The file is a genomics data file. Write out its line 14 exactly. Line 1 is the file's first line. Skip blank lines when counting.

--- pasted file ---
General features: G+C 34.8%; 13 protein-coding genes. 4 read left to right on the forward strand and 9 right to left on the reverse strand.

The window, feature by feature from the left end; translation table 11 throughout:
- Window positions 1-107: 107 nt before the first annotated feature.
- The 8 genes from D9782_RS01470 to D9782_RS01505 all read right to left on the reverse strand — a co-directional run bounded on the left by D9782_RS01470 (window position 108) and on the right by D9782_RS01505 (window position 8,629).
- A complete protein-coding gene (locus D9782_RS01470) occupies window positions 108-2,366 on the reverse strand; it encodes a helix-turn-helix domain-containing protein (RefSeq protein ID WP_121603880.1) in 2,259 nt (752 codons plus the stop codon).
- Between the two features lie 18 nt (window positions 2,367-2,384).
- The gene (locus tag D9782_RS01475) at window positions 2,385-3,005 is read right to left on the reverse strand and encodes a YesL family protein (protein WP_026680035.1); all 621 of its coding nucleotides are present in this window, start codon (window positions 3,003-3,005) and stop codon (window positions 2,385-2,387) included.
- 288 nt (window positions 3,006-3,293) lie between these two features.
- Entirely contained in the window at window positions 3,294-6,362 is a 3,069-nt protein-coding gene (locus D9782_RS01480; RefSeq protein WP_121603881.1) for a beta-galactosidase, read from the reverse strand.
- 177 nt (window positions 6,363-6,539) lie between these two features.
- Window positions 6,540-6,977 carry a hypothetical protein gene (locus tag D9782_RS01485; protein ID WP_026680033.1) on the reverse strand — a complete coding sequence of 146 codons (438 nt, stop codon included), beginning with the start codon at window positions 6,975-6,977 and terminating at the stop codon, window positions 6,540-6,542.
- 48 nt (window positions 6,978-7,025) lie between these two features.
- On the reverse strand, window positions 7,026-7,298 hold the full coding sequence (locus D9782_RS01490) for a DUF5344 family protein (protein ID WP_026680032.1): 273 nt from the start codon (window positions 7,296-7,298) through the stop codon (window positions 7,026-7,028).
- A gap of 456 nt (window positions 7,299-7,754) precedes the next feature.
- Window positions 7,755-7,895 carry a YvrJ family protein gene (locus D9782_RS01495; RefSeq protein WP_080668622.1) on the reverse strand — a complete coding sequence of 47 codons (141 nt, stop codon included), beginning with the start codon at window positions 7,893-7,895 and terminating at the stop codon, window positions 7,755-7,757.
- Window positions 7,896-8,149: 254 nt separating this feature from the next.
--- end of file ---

- A gap of 456 nt (window positions 7,299-7,754) precedes the next feature.